What To Watch For in the Spanish GP: Hamilton vs Verstappen at Turn 1 and a mighty midfield scrap
From the top two in the championship starting side-by-side to a quick Red Bull out of position, and from big names in a close fight to a rookie with a bit of pressure on, we pick out five potential scenarios to look out for in Sunday’s race at the Circuit de Barcelona-Catalunya…
1. Hamilton v Verstappen (yes, again)
Just 0.036s separated the two title rivals in qualifying
I don’t mind how many times we have to write this during this season, because it’s great to have a properly close championship battle on our hands. It almost feels strange to say this is only Verstappen’s second front-row start of the season following his pole position in Bahrain, and it means he and Hamilton will be staring down at Turn 1 trying to beat each other into that first corner.
That’s not to rule out Valtteri Bottas behind, but Hamilton and Verstappen have also tended to have the stronger race pace so far this season, so whoever gets to the opening corner first is going to be the favourite for this race.
We’ve seen Hamilton come out on top twice so far this year while Verstappen had the upper hand at Imola, and all three races have featured wheel-to-wheel moments that each will have learned from. It just feels like we’re about to get more of the same.
2. Perez needing a quick start
The Mexican suffered from a shoulder issue on Saturday
While Perez was second on the grid in Imola and fourth in Portimao, Saturday was a tough day for him in Barcelona as he struggled with discomfort in the car. A shoulder problem was given as the reason, with Perez saying he was unable to drive at 100% as a result as the issue worsened the longer the session went on.
Whether the shoulder was a factor in his Q3 spin is unclear, but Perez put himself under pressure by failing to set a time at the start of the final session, meaning he had to register a time on his last lap and in the end it was only good enough for eighth on the grid.
Last weekend saw Perez slip behind Lando Norris early on and then struggle to pass the McLaren for a number of laps, leaving him detached from the frontrunners by the time he got back into fourth place. His race pace was on a par with the rest of the top three, and he says he will be aggressive when the lights go out in Spain to try and recover as many positions as quickly as possible in order to stay in touch at the front.
3. Ferrari, Alpine and McLaren scrapping it out
The fight for best of the rest is too close to call
Another problem that Perez is facing is the extremely close battle behind Mercedes and Red Bull that is also closer to the top two teams this year than last.
McLaren and Ferrari were competitive in the first two races and that has continued, but in this double-header we’ve seen Alpine make a step forward and join the party. Charles Leclerc – as he so often does – leads the charge after securing a competitive fourth on the grid, with Esteban Ocon in fifth, again only beaten by one Ferrari as he was last week.
With Carlos Sainz in sixth and Daniel Ricciardo seventh, Perez then has Lando Norris and Fernando Alonso behind him, and both have shown they can cause plenty of headaches at race starts in the past.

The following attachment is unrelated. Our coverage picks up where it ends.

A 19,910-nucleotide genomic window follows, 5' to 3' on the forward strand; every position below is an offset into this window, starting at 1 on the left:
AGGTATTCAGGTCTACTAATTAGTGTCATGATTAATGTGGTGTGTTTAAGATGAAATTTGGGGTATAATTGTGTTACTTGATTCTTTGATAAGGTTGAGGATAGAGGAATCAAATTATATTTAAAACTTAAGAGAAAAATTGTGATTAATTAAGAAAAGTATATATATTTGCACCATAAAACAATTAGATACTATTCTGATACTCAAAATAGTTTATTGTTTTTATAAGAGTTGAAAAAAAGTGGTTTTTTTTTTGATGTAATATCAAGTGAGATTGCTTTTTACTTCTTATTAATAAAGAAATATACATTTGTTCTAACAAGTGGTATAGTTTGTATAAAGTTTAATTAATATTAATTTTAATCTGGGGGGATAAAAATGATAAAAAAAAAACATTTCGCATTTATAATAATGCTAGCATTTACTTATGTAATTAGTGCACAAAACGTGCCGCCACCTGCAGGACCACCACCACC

All three teams will be eyeing the top five and perhaps even hope to keep Perez behind, with their raw pace looking to be within a tenth of a second of each other and all of them having both of their drivers starting in the top 10 for the first time this year.
4. Tsunoda with a point to prove
The rookie was critical of his team after qualifying
Yuki Tsunoda was the star of the show in Bahrain, setting an impressive pace during pre-season testing and then delivering a masterclass in being late on the brakes in the race as he climbed through to score points. Perhaps the only downside was a Q2 exit when he looked capable of so much more.
And qualifying has remained an issue, with Tsunoda yet to reach Q3 and dropping out in 16th place in Spain, with his session ending in Q1. Afterwards, the Japanese rookie queried the approach from his team and even suggested he felt like he had different machinery compared to his team mate Pierre Gasly. Although he quickly acknowledged that’s not the case, it’s unlikely to have gone down well within the AlphaTauri garage…
So Tsunoda could really do with a Bahrain-esque charge through the field in the race, and he should have the car to do it given AlphaTauri’s race pace at times this season. He’ll need to be late on the brakes into Turn 1 to make up ground, so could well be a source of action further back in the pack.
5. A new approach at a new corner
Turn 10 has yet to be tested in an F1 race environment
Since the last time we raced in Barcelona, the circuit has undergone some modifications with a new layout at Turn 10 completed in time for this weekend. A wider, quicker corner that loops round to rejoin at what was the exit of Turn 11 has proven tricky over one lap, where drivers are pushing to the limit and find a gravel trap waiting if they carry too much speed.
But what will it be like in a race situation? The majority of drivers have stated their belief that it removes an overtaking opportunity into that corner as there is an even shorter braking zone than before, but it could improve things elsewhere…
The hope is that the DRS zone keeps cars close, and then there are different lines possible through Turn 10 to remain within striking distance. If that happens and a driver can stay close into the chicane, then it might open up a better chance of making a pass into Turn 1 at the end of the long pit straight.
Whether it improves racing or not, the drivers are going to be learning how best to use the corner in a race situation, and will also have to be wary of a mistake with a very large and very deep gravel trap on the outside that is tough to get out of.